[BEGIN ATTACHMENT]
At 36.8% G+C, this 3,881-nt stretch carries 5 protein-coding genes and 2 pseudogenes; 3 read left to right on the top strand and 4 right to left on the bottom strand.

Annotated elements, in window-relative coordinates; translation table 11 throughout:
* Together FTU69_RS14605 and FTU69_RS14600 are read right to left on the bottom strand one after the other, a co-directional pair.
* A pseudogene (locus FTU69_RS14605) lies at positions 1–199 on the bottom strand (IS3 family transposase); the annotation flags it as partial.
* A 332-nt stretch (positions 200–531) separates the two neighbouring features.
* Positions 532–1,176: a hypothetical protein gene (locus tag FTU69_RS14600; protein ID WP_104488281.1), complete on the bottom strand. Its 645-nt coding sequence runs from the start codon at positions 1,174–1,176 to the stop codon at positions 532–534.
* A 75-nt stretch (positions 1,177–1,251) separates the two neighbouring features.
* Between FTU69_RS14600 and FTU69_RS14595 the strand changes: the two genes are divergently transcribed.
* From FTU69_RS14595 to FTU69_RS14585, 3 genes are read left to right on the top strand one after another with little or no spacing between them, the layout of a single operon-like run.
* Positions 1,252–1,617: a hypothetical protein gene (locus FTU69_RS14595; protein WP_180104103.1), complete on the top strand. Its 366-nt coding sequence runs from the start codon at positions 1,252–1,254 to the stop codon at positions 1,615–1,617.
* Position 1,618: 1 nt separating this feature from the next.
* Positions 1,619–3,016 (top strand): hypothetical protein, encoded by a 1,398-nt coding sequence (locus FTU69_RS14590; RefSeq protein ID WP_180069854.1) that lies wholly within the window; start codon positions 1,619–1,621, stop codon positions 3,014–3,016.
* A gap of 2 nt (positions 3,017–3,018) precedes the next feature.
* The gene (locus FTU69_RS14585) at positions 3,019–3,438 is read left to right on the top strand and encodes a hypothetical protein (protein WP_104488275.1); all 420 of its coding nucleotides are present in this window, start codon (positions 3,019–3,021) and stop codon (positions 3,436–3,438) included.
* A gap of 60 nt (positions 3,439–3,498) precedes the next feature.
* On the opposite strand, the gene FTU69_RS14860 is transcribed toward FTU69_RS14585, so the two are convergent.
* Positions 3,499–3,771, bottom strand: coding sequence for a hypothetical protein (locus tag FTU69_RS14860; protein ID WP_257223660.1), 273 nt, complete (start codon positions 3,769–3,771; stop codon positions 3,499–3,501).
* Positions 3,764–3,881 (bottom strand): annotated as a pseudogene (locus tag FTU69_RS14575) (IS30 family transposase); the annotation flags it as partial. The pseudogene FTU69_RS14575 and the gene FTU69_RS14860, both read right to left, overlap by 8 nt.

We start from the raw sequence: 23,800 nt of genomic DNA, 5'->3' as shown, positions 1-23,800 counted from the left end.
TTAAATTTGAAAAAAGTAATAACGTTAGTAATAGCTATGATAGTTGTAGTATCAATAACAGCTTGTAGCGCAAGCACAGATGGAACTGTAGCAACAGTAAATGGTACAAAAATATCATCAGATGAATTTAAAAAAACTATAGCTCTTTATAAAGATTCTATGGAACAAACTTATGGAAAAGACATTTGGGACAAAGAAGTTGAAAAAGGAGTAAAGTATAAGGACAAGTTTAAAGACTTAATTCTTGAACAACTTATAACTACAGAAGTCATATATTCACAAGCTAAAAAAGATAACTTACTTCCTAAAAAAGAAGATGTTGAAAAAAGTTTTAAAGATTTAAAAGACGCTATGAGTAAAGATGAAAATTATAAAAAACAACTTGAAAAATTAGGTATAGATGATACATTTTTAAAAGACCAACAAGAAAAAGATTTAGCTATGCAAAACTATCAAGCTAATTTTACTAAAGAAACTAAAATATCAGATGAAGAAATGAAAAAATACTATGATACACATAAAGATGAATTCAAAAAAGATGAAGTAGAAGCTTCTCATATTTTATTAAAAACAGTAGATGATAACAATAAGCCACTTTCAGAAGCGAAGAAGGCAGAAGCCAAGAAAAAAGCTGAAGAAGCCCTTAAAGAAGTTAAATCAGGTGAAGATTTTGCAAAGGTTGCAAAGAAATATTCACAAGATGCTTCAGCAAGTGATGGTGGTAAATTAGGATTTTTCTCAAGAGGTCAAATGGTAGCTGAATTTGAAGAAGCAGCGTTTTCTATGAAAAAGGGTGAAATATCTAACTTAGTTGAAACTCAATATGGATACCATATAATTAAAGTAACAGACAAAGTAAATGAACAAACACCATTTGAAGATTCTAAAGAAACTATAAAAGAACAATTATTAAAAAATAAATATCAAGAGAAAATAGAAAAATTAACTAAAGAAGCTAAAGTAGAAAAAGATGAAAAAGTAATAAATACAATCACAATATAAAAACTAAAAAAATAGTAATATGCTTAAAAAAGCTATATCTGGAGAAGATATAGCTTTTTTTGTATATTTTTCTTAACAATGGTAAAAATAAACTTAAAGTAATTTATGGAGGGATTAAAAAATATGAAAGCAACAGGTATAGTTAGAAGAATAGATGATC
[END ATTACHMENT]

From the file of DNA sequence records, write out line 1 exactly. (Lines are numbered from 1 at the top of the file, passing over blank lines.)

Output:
At 36.8% G+C, this 3,881-nt stretch carries 5 protein-coding genes and 2 pseudogenes; 3 read left to right on the top strand and 4 right to left on the bottom strand.